Fatigue is a factor in up to 10% of accidents – don’t start a long journey if you’re tired

Fatigue is a factor in many accidents - particularly on motorways

If you drive a lot for work, spend the week working away from home, or drive having flown back from a trip abroad, you may be more susceptible to being involved in a sleep-related accident.

The dangers posed by drunk, drugged and ill drivers are well understood, but tired drivers, though often ignored as a risk, are every bit as dangerous.

The traditional image is of someone driving late at night, possibly on the way to or from a holiday, but these days tiredness is often an issue with people driving for work – more often because of hours driven rather than the time of day.

If you spend the week working away from home or have flown back from abroad you might also be susceptible to sleep related accidents.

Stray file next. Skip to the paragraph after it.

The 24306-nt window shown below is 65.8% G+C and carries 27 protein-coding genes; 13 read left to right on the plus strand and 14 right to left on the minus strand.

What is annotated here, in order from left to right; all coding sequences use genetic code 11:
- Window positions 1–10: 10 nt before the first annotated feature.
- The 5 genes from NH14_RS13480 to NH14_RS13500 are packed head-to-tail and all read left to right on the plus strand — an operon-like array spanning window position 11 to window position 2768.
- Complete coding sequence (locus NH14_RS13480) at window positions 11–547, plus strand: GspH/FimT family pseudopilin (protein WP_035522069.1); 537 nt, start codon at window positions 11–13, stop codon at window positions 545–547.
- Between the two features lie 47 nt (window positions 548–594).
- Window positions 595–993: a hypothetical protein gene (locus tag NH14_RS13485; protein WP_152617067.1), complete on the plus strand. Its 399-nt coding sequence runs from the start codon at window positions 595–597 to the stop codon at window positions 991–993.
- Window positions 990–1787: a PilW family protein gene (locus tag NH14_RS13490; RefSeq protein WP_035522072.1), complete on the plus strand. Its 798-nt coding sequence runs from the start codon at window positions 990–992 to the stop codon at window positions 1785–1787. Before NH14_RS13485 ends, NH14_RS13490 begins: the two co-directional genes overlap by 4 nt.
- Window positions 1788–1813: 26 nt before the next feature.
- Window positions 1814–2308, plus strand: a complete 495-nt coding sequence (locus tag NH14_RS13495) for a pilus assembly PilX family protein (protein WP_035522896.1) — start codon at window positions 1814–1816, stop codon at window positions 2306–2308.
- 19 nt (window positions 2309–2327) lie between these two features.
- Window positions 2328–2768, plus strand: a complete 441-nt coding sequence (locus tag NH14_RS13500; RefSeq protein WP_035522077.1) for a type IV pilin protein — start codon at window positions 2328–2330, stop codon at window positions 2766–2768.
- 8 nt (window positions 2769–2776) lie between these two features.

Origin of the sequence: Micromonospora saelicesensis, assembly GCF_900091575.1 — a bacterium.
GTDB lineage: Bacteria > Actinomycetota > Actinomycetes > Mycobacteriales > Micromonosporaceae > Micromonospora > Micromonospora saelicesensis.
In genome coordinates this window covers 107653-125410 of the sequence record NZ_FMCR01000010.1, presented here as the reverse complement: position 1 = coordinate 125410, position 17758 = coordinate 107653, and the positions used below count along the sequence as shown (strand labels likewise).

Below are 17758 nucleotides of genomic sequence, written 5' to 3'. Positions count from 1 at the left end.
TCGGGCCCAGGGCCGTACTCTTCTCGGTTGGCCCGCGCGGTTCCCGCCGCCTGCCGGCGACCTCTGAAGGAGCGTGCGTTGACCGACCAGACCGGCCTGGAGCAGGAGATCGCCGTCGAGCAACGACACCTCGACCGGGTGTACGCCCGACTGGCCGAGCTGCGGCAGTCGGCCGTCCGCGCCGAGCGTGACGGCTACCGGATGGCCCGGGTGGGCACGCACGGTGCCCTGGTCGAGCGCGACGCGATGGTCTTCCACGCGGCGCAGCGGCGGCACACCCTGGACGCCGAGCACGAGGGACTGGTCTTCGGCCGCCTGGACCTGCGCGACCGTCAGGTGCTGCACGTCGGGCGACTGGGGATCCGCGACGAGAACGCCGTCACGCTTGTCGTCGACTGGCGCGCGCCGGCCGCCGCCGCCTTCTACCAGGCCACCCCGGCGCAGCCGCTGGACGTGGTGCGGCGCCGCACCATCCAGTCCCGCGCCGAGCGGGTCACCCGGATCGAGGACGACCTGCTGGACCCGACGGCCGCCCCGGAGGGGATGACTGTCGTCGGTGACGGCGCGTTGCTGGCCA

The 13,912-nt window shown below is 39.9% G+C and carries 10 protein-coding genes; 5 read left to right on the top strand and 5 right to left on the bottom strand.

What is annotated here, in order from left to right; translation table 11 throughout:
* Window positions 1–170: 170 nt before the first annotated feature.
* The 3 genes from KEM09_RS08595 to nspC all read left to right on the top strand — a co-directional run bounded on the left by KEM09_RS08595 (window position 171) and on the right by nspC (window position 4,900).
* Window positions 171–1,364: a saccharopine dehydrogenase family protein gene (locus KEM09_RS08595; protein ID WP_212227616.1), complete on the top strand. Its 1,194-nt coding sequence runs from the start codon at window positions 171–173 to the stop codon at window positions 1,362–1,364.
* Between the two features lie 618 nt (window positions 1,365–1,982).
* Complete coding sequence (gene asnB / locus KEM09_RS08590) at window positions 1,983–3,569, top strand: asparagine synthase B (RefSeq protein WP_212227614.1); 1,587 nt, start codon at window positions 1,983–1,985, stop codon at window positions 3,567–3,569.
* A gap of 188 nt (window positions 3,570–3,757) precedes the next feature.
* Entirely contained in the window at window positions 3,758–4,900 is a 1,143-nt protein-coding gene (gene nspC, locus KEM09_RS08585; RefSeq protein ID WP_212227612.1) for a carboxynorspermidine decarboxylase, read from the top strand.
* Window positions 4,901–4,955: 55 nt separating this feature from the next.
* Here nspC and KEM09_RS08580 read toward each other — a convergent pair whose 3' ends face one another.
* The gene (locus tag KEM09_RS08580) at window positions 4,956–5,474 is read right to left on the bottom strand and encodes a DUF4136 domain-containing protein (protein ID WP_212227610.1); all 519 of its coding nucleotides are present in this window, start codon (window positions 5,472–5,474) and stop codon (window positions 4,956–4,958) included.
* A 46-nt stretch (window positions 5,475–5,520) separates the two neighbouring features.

The police record fatigue as a factor in only 3% of injury accidents, but other studies put the number at up to 10% for car drivers in accidents, and even higher for accidents on motorways and long distance routes.

Driving for work

As a company driver you can feel pressured into breaking guidelines to meet deadlines.

Check whether your employer has a written road safety policy. Most will have one which should lay down rules to help prevent fatigue-related accidents.

Not all companies are good at communicating to their staff that they have a policy though.

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